There’s been some promising chatter in the run-up to next week’s Budget about two major changes to our tax system. Both of the ideas have often been talked about across the political spectrum. Both are also ideas which politicians have previously ended up shying away from because of the political hurdles involved.
First is integrating income tax and national insurance. As The Independent reported,
The move is expected to be signalled by George Osborne in his Budget next Wednesday. Although such a huge change would take years to implement, the Chancellor is determined to be seen as a reformer and not just as the axeman who cleared the budget deficit he inherited from Labour.
The idea has been under discussion for years, but politicians have shied away from implementing it. Such an upheaval would be bound to create winners and losers, and the effective abolition of national insurance – currently at 11 per cent for employees, rising to 12 per cent next month – could be portrayed as a tax hike, taking the basic rate from 20p to 32p and top rate from 40p to 52p in the pound…
The proposed merger would be welcomed by small businesses. A survey of them by the Treasury’s Office of Tax Simplification found almost unanimous support for the idea. In its interim report this month, the office said the two parallel systems distort behaviour as people…
A study by the Institute for Fiscal Studies last year said: “The current UK tax system is opaque and unnecessarily complex, imposing two entirely separate taxes on earnings – income tax and national insurance contributions.”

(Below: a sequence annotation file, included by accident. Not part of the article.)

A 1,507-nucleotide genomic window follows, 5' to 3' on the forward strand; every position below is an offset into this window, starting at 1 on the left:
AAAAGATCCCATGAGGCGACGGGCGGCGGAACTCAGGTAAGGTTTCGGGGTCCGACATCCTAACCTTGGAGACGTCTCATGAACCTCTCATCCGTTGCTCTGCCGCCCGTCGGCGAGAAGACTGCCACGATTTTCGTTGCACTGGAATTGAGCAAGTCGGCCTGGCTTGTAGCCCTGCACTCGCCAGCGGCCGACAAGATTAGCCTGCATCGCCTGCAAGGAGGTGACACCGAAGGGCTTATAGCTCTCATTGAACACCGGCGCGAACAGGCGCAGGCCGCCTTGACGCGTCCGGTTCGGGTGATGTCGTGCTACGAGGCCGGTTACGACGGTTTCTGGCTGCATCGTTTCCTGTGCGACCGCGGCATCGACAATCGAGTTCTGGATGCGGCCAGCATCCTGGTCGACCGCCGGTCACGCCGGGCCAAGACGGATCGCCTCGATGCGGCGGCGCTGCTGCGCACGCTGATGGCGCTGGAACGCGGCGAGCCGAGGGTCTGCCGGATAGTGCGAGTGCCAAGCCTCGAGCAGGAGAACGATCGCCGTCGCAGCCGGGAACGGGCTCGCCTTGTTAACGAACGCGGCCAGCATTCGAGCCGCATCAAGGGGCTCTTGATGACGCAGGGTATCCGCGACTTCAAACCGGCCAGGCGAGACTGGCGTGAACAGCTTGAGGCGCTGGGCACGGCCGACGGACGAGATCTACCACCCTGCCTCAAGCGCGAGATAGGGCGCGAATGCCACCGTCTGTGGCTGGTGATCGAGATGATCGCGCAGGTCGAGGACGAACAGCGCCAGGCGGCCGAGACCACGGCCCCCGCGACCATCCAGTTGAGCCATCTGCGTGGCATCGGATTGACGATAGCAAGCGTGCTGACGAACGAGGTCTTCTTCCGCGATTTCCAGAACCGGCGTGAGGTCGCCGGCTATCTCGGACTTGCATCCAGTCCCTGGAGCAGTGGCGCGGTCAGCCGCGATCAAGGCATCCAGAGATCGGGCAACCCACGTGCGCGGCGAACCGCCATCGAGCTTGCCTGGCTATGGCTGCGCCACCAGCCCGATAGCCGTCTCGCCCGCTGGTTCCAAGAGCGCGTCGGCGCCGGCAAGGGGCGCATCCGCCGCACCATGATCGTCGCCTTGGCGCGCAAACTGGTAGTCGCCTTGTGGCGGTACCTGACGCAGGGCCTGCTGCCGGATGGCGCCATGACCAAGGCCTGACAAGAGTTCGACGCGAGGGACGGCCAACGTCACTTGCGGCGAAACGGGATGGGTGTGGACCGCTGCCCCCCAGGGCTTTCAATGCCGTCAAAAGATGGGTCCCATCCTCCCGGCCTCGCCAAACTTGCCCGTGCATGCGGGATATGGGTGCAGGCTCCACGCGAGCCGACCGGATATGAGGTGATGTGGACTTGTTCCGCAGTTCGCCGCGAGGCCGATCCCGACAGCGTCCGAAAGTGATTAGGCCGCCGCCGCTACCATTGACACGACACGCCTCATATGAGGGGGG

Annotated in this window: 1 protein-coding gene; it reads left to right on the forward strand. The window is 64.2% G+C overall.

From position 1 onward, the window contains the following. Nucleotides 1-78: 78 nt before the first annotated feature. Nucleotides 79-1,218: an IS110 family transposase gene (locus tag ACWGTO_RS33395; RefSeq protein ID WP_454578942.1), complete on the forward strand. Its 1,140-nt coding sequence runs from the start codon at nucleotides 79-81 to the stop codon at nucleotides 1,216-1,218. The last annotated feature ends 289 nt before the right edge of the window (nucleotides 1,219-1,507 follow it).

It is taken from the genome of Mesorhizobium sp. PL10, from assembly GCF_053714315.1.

This reform could make for a much simpler tax system that is cheaper to run, is more accurately administered and makes for a better relationship between level of income and level of tax.
The downsides are that technically it is complicated to do, with likely controversy in the short-run and political benefits deferred until sometime in the future. It’s easy to see why politicians have backed away in the past.
But now that the contributory principle behind national insurance is anyway long since eroded, it is still the right policy to aim for.
So too is having a greater share of local government’s income raised locally. Thus far the government has given local government greater control over what it spends – which is good – but without also greater control over its income, that is always going to hobble meaningful devolution of power and responsibility.
However as 24dash.com reports,
Eric Pickles has today set out a vision of ‘self-funded’ councils that keep their local business taxes with reduced central grant dependence.
Again, this is an area where political heat has made many politicians back away from reform – and there is the related problem that far too much of public spending is directed via central rather than local government.
But it’s also the right thing to do and local business taxes should therefore be the start, rather than the end, of reforming local government finance.